Early Origins of Vulnerability
Experiences that occur early in childhood, even as far back as the pre- and post-natal periods, can also alter brain architecture in ways that may prime an individual to become vulnerable to addiction. For example, the quality of the infant-caregiver interaction and exposure to toxic stress both have direct effects on the brain systems responsible for regulating emotions and coping with stress. In other words, children who are exposed to toxic stress may grow up to be adults who have difficulty coping with stress, anxiety, and mood. This can lead individuals to attempt self-medication in an effort to alleviate these effects.
Becoming addicted is typically a gradual process and involves many distinct but interdependent factors, including the timing of various experiences.
Research clearly shows that most adults with addictions first developed these problems during adolescence or young adulthood. This finding makes sense from a developmental perspective, since teenagers have greater access to alcohol, drugs, and other potentially addictive experiences as they gain more independence from their parents. From a biological perspective, adolescence is a time in which the parts of the brain responsible for impulsivity, decision-making, and executive control are undergoing considerable change and are not yet fully mature. Exposure to experiences that can alter brain architecture in these same areas may increase the likelihood of developing an addiction.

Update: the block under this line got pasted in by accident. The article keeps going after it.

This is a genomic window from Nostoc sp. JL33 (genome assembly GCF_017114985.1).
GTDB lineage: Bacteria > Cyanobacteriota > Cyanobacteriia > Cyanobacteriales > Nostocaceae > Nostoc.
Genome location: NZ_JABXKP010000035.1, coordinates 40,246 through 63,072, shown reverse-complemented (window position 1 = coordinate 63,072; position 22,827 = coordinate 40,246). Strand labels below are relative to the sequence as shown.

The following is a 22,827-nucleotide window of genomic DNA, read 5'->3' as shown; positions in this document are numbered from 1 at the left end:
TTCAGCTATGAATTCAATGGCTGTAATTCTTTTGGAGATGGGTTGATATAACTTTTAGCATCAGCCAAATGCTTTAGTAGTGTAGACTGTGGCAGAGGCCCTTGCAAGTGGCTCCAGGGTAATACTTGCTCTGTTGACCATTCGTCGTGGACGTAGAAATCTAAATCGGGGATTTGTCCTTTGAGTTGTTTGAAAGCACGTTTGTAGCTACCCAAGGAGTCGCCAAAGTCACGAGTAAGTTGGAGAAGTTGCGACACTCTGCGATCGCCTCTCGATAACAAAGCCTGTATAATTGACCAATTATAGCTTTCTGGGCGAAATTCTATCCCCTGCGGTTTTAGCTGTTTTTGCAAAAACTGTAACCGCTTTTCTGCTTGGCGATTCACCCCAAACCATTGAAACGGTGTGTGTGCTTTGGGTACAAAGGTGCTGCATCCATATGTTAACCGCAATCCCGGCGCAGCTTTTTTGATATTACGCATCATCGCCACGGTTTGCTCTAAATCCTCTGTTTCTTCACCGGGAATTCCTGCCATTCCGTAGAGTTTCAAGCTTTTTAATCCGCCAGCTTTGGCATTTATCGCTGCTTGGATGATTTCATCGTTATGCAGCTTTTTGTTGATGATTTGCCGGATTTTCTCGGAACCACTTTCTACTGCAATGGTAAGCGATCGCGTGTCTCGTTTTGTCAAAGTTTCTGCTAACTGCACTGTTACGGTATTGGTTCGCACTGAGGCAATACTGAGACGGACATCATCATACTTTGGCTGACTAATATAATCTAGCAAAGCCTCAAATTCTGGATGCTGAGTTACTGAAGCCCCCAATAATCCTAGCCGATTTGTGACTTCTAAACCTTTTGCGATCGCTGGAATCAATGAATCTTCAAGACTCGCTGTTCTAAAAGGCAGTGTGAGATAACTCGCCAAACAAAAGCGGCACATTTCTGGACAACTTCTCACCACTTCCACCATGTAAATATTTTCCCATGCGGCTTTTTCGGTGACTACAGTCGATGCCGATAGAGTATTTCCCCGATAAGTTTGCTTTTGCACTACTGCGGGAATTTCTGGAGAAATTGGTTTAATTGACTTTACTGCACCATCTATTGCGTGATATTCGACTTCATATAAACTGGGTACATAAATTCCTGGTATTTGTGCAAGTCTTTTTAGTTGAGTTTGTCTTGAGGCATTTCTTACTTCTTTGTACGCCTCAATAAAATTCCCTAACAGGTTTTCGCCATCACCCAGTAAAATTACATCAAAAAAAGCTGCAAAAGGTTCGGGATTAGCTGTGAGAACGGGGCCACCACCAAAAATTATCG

ADHD Increases Risk
Research has now shown that children with poor impulse control, such as those with attention deficit hyperactivity disorder, may also be at risk for addiction. These children may engage in risky behaviours at earlier ages and more frequently than other children. From a prevention perspective, understanding the factors that contribute to developing an addiction is crucial so that we can monitor and mitigate risk appropriately.
VIEW ABSTRACT http://www.ncbi.nlm.nih.gov/pubmed/21156266